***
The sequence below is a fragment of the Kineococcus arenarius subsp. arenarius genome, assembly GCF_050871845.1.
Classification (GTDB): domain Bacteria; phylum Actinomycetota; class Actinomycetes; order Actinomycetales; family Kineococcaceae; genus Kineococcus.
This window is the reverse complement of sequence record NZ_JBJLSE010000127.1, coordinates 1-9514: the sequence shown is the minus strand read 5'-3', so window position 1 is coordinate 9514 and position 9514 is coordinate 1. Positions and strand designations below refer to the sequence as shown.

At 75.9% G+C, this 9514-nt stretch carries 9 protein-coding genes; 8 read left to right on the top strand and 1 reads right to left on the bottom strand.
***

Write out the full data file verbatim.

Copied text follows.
The sequence below is a fragment of the Kineococcus arenarius subsp. arenarius genome, assembly GCF_050871845.1.
Classification (GTDB): domain Bacteria; phylum Actinomycetota; class Actinomycetes; order Actinomycetales; family Kineococcaceae; genus Kineococcus.
This window is the reverse complement of sequence record NZ_JBJLSE010000127.1, coordinates 1-9514: the sequence shown is the minus strand read 5'-3', so window position 1 is coordinate 9514 and position 9514 is coordinate 1. Positions and strand designations below refer to the sequence as shown.

At 75.9% G+C, this 9514-nt stretch carries 9 protein-coding genes; 8 read left to right on the top strand and 1 reads right to left on the bottom strand.